I mentioned in our previous review — Volume 9, for those just joining us — that Kaiu Shirai’s The Promised Neverland “never hesitates with enforcing soul-destroying despair within this demon-eat-man world”. Granted, Volume 10 advancing Emma and co.’s take-down of the demon forces occupying the Goldy Pond hunting grounds isn’t quite as devastating, but as expected by anyone familiar with the shonen formula, snags stumble the resistance’s attack, and despite the liberating surge of offing one bloodthirsty demon after another, brutal setbacks prominently reduce such short-lived successes into heart-pounding trepidation. Even long after the volume’s respective serialization, its suspension brilliantly captivates as a haunting page-turner, further establishing The Promised Neverland‘s raw bid for survival as a stunning Weekly Shonen Jump anomaly.
Take, say, what happens with the Nous and Nouma battle — Volume 9’s very last pages already turned the “heartless demons” assumption on its head, with our heroes gritting their teeth at the former loudly weeping over the loss of his lover. But there’s little time for the resistance to express outrage over this blatant hypocrisy; instead, simply observe how, rather than sending Nous onto an eruptive rampage, The Promised Neverland confidently introduces a blend of shocking imagery and lore, as our stunned child assassins can only watch in horror at the sight of Nous devouring his dead partner, temporarily fusing her consciousness with his in a mad power rush. While this grizzly fusion isn’t made apparent until later, that we’re already treated to heightened battle confusion — complete with a tantalizing segue into another battle — is an excellent opening hook.
Likewise, the Bayon encounter enters a reverse structure: things start bad, keep getting worse, and only through a last-minute turnabout are we treated to a solitary introspective; that being, how he secretly hunted live children for 200 years to stave off the bitter taste of cold, farm-manufactured meat. The flashback doesn’t pull back its punches: Bayon succumbing to his forbidden addiction, slaughtered children unknowingly stepping into the jaws of death, and, most damningly of all, shedding tears at tasting fresh meat for the first time in millennia. Even in the face of oblivion, his two century-long violation has finally borne fruit: he can die doing what he loves.
Much as The Promised Neverland flirts with the idea of good demons and bad ones (not to mention the complexity of human antagonists in Mother Isabella and Sister Krone), none of the redeemable villains so commonly found in other shonen properties — those who regret their oppressive ideals only when moments from death — are anywhere to be found within Goldy Pond’s huntsmen. So removed are they from their lambs’ fear they operate outside the scope of your typical bedtime monsters — who dwell in closets solely for tormenting their prey’s fears of being eaten– and instead exploit an abusive system for the sake of pursuit and a delectable banquet.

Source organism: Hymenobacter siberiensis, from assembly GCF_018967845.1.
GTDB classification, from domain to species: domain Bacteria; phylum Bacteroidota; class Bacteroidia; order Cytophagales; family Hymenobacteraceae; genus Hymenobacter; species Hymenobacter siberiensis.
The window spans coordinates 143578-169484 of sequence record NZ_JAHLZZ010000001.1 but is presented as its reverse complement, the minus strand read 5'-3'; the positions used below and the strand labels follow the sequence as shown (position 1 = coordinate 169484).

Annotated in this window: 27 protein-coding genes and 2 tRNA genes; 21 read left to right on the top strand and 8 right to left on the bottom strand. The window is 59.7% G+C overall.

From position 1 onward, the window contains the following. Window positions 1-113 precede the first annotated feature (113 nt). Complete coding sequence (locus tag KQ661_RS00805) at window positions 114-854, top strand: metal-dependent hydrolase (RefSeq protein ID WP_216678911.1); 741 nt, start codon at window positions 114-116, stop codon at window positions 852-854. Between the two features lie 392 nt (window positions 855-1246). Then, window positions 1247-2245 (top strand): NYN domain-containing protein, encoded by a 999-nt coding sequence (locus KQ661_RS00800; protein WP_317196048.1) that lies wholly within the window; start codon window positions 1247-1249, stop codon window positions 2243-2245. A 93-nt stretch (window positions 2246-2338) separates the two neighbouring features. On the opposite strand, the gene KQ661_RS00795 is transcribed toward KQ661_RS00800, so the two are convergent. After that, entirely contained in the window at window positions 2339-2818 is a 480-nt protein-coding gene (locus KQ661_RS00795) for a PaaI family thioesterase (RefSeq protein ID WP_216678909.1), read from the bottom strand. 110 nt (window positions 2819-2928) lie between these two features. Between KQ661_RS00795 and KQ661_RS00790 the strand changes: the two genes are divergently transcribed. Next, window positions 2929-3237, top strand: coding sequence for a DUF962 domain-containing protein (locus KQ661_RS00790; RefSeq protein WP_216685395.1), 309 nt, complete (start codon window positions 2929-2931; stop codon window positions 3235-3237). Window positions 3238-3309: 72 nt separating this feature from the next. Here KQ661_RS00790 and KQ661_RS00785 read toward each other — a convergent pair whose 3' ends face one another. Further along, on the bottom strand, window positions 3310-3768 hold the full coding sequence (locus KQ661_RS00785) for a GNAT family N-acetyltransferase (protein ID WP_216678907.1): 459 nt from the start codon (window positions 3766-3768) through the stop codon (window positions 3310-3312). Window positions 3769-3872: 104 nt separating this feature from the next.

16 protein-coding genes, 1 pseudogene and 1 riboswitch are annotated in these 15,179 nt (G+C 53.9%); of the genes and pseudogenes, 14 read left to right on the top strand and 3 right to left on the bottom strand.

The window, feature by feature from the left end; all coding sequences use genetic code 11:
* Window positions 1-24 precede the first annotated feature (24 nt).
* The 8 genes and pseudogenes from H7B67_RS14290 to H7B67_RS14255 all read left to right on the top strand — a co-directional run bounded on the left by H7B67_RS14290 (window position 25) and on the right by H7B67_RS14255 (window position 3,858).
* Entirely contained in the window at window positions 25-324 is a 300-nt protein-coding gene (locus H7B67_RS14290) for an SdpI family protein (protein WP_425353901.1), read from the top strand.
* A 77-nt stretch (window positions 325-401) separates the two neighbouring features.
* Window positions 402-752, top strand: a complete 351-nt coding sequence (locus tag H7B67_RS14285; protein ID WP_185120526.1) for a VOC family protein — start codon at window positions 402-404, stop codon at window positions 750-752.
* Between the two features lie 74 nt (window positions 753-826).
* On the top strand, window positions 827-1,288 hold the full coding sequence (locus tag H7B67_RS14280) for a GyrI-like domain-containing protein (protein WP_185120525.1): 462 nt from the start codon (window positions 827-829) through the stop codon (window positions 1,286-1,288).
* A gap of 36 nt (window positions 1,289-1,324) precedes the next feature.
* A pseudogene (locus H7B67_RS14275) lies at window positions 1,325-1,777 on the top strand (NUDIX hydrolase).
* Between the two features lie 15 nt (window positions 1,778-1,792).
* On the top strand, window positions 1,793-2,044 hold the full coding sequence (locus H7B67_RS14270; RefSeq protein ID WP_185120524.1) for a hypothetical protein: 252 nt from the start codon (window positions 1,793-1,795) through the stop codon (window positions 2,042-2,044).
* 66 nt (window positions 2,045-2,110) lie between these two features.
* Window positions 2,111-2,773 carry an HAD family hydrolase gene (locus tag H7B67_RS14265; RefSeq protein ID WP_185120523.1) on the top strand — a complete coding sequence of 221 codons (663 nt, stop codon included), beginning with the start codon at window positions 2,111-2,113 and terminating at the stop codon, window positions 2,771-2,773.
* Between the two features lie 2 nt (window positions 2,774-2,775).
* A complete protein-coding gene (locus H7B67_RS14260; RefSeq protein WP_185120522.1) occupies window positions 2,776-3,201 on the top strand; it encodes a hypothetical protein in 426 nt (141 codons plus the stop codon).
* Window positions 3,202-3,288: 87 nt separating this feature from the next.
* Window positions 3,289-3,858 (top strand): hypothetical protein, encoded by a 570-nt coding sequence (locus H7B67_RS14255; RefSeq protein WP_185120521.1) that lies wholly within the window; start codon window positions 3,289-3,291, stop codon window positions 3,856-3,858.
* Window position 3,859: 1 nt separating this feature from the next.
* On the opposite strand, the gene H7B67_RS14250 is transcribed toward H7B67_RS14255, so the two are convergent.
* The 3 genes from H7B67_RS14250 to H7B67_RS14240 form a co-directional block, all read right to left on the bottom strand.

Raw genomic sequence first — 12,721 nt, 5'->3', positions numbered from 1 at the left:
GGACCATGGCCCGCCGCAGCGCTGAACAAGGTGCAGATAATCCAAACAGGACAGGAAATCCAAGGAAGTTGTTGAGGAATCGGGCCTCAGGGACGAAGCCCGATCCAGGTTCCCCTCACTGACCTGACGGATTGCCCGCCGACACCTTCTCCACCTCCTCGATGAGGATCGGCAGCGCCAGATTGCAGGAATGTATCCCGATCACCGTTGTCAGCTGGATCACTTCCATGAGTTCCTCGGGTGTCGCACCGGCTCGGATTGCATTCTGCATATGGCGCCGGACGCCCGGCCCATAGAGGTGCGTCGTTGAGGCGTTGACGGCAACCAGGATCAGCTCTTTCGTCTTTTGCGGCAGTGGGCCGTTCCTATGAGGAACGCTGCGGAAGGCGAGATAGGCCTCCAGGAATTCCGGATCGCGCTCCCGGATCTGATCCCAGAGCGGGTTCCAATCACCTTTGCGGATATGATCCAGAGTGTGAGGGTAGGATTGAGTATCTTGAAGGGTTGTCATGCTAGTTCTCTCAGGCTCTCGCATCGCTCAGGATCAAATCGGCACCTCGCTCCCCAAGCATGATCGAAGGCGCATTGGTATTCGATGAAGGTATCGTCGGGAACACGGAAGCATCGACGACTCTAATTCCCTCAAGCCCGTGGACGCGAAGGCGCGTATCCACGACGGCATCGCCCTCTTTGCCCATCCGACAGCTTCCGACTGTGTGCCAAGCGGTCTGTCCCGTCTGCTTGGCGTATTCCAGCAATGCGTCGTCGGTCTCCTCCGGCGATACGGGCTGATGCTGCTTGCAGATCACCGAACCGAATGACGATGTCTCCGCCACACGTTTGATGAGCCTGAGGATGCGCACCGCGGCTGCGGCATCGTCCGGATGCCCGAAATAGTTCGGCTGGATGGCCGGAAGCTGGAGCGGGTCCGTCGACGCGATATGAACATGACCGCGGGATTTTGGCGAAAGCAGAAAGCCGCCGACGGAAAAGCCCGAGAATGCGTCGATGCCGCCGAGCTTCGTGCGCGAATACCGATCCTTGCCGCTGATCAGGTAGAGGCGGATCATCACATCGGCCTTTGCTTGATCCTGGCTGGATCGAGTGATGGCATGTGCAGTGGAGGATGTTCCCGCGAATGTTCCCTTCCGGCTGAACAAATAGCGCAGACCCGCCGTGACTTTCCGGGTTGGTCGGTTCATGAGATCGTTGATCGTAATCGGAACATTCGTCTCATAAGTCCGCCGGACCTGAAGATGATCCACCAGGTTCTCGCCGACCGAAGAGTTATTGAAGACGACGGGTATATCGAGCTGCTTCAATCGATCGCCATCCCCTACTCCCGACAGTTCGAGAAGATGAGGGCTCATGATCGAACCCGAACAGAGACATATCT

Hence why Emma’s pleading to Leuvis that there’s no need to fight falls upon deaf ears; granted, anyone could’ve seen that coming a mile away, but let’s dwell on the themes here. As elaborated by Anime News Network, The Promised Neverland‘s cruel hierarchy depicts the rich and aristocratic as literal monsters who only perceive those beneath them as livestock, having grown so warped through gluttony and greed they dismiss their murder sprees as simply matters of values and perspective. In this thriller’s seamless balance between suspense and action, The Promised Neverland never stumbles in enforcing an all-too-real allegory: exploiting the oppressed and suffering for their own ends.
As always, Posuka Demizu’s immaculate artwork never ceases to amaze. Yet again, Goldy Pond depicts the grim impetus behind The Promised Neverland — desperate children chipping away at an exploitative world — and our head-first dive into bloody action bookends this theme home into a bloody pulp. Not that this volume’s battles replicate Bayon’s flashbacks, but the emphasis on action means Demizu gets to flex the full terror of her demon designs: their limber, imposing forms dominating the panels with bone-chilling terror. It’s tough to say who’s the scariest — Bayon and Leuvis’s stalking are never not terrifying, but Nous’s fury displays a morbid brutality unlike anything else The Promised Neverland depicted hitherto. (Poor Sandy’s definitely going to be feeling that one in the morning, ouch.)
With the climax already set for next volume’s finale, The Promised Neverland‘s foray into combat produces a riveting — if not ghastly — synthesis of nail-biting grit. Horrifying as each volume may be, the laws of shonen assure us there must be a happy ending awaiting at the end of this long, dark road, yet its expert use of impulsive, cherubic child protagonists teetering upon life-or-death choices always induces second thoughts. Any good thriller needs nothing less to engage us.
Final Verdict: 4.5/5
Full Disclosure: This review was based on a review copy provided by VIZ Media.